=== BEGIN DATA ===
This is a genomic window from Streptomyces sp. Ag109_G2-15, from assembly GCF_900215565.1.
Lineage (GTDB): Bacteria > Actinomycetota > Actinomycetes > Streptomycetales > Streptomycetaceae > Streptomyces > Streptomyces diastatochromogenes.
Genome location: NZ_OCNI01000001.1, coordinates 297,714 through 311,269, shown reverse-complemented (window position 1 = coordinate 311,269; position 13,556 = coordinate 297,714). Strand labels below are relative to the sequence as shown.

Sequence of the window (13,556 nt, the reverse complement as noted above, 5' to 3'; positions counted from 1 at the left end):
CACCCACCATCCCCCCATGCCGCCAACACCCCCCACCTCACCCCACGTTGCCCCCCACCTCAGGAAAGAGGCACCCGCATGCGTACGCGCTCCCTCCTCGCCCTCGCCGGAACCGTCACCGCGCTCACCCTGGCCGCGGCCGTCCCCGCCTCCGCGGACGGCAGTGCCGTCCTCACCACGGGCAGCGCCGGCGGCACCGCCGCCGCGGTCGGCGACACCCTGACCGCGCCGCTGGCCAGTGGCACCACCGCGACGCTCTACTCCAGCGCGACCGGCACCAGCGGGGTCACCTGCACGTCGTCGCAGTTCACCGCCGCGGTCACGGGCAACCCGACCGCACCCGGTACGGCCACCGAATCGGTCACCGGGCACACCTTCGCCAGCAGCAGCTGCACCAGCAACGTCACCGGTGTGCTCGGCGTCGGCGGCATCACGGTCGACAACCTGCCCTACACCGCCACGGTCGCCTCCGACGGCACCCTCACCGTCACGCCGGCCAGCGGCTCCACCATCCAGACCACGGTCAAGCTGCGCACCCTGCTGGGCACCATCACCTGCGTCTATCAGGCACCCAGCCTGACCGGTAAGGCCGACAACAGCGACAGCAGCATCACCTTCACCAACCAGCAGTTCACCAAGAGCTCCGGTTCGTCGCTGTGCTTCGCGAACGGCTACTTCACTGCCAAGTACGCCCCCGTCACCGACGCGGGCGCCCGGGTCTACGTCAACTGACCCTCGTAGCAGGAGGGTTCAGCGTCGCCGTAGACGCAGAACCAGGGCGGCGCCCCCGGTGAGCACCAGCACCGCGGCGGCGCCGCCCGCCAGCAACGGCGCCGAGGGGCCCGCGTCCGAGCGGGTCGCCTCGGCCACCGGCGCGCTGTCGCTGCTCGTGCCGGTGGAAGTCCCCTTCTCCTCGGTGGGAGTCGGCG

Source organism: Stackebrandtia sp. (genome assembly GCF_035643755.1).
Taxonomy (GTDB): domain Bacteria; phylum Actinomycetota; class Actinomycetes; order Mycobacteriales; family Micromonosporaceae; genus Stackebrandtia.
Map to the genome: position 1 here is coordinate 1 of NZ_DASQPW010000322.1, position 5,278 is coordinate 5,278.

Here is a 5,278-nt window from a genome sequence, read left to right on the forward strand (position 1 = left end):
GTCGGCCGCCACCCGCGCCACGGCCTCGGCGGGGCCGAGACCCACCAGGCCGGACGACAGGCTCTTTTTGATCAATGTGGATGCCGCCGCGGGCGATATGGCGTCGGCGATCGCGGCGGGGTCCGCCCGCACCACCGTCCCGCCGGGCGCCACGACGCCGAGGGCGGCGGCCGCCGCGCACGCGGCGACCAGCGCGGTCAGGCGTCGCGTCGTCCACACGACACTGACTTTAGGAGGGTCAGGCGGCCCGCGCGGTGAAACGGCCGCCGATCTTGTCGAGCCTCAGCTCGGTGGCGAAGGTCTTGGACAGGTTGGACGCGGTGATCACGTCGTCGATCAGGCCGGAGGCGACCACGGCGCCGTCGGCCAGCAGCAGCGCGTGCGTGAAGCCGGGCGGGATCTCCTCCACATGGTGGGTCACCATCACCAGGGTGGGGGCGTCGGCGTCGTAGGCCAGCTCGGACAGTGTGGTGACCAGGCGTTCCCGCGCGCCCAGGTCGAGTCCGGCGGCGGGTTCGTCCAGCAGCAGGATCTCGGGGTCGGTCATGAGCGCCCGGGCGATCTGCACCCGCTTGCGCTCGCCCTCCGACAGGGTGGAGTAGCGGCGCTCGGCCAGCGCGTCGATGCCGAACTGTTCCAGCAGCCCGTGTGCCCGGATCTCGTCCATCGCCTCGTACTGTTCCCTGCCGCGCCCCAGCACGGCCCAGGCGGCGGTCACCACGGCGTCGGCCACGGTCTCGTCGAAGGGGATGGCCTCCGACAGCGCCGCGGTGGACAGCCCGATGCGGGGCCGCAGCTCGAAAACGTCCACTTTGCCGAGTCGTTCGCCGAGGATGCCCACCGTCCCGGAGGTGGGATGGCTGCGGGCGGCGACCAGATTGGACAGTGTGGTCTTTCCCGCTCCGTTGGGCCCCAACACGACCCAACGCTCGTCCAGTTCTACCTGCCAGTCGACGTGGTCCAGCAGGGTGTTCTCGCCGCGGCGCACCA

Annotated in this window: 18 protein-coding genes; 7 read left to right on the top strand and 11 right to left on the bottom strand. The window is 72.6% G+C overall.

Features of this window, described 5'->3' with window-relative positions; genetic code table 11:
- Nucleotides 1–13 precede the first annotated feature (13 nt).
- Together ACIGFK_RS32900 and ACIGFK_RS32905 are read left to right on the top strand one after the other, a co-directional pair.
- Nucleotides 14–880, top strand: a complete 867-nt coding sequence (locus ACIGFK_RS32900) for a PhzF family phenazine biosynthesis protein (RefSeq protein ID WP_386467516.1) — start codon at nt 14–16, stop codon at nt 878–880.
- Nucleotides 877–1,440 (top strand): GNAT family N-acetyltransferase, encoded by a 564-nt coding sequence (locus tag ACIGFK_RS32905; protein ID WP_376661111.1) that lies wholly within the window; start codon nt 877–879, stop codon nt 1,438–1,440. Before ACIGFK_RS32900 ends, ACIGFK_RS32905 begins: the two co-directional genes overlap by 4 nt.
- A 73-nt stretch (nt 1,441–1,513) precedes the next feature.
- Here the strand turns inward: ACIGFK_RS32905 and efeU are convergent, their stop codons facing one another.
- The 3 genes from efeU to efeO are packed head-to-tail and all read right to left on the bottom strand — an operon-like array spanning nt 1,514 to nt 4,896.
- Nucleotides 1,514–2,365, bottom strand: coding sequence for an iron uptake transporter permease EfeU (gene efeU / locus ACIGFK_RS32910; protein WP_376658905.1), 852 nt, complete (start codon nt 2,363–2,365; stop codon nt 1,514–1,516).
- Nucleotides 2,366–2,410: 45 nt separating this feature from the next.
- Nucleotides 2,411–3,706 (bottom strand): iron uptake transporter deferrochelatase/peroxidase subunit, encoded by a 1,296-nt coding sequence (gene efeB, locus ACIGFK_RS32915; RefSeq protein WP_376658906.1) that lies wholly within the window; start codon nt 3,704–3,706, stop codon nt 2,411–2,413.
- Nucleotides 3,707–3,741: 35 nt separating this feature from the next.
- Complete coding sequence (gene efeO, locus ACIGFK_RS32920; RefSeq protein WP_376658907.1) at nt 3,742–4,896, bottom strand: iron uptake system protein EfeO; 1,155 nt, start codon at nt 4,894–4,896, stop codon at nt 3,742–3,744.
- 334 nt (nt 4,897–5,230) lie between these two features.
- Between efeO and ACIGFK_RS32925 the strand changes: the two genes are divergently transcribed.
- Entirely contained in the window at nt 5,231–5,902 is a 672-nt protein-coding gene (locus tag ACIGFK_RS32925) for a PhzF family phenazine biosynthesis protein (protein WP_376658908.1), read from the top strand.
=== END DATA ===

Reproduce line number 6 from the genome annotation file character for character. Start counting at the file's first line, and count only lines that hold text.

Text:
Source organism: Stackebrandtia sp. (genome assembly GCF_035643755.1).